I so love this picture. My mother has been a Dr. Pepper afficionado for as long as I can remember and, as this photo proves, much longer than that. She’s always insisted that Dallas Dr. Pepper tastes different–better–than Dr. Pepper from anywhere else. Something about the “fizz,” she insists… When we lived in Knoxville and San Antonio, she would buy crates of the stuff during our Dallas visits so she could have her own personal stockpile. If me or my sister drank one of her Dallas Dr. Pepper’s accidentally (okay, sometimes it was intentional–I agree, they do taste just a titch better, but mostly, I just liked the cache), she would react as if we’d just drank the last drops from the canteen while stranded in the desert. She moved back to Dallas a few years ago, and I’m convinced that easy access to her favorite beverage was the main reason for her relocation.

The Honeymooners

The Honeymooners

I can’t remember if Mom told me or not, but I’m pretty sure this picture is from their honeymoon, taken on one of those islands in the Caribbean. They’re so painfully young and happy looking, I feel like this HAS to be from their honeymoon. Their faces in this picture–so open and innocent–make me love them both just a little bit more. I don’t remember my dad ever having such chicken legs since I’ve been around, but here’s the photographic evidence. And what better way to show off your chicken legs than to wear sneakers with no socks?

Mom, Dad, and the Dobies

Mom, Dad, and the Dobies

Unlike Dad’s mustache, the presence of the dobies in old pictures serves as a fairly accurate guage of time. This picture was probably taken around 1981 or ’82, after Mom and Dad had gotten married and bought their first house together, but before I was born. Mom’s holding Daphne, their first dobe, and Dad’s holding Rommel, the new pup. They loved these dogs–when my impending birth was announced, people were constantly telling them that they would have to get rid of the dogs, that Dobermans were a vicious, unpredictable breed and would most certainly maul a newborn. But as it turned out, the dobes were devoted to Baby Me, they’d lay by my crib when I slept; one time, Daphne even blocked me from falling down the stairs.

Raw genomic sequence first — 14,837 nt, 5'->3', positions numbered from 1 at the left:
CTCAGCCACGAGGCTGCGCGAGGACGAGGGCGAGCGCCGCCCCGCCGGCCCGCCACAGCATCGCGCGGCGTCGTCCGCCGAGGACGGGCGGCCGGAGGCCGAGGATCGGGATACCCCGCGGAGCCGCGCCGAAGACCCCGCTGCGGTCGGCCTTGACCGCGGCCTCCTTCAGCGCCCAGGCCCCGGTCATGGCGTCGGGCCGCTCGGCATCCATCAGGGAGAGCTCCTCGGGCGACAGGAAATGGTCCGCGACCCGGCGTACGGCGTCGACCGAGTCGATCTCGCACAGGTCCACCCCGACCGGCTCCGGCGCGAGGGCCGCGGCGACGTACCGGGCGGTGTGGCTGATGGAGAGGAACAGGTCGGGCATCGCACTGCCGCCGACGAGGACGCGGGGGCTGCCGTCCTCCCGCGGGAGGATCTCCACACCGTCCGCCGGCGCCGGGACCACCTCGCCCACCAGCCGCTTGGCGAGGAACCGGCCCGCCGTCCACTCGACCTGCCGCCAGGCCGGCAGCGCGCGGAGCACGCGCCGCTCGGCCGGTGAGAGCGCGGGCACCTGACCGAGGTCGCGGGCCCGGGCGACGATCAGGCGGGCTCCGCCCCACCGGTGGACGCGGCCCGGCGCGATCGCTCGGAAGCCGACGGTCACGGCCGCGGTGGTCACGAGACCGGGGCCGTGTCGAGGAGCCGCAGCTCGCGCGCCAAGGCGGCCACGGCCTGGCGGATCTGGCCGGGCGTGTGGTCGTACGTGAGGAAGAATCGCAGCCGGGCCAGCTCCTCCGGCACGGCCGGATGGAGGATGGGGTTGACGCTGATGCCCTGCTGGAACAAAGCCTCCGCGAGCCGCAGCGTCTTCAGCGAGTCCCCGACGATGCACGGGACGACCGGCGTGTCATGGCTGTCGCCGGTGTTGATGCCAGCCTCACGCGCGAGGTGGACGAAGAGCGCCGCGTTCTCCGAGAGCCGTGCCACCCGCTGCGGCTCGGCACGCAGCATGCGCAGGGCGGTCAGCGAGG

But even without the dobes, I can estimate the date of this picture if I look at my parents’ faces long enough. Dad’s ditched his mustache (don’t worry, the upper lip shaving stops again in ’83), most likely in an effort to appear more grown-up and professional, as he is now wearing a suit and carrying a briefcase to work at his dad’s company. Mom’s put on a little weight–maybe she was already pregnant with me when this picture was taken, or maybe she’s just fallen victim to the Freshman 15’s sneakier cousin: the Newlywed 19 (okay, it doesn’t look like she’s packed on that much, but I needed something catchy).

At any rate, this picture shows them a little older than the others, not quite as innocent and goofy looking, but still happy and hopeful. I like this picture because it marks the beginning of a family.  Sometimes it’s difficult to look at early photos and NOT look for the metaphorical clouds slowly gathering–false smiles or strained body language. But however hindsight may have afforded these people different choices, however unfamiliar Mom’s and Dad’s current selves may be to their younger selves (and vice versa), these photos offer me a strange sort of comfort. I can’t warn these happy, young kids about the monkey wrenches to come any more than I can foresee all the bumps and curves ahead in my own life, but that doesn’t mean any of us should spend all of our time anticipating disaster or heartache. All we can do–all we SHOULD do– is remain hopeful, make silly faces with friends, smile at the people we love, and take many, many pictures as we go.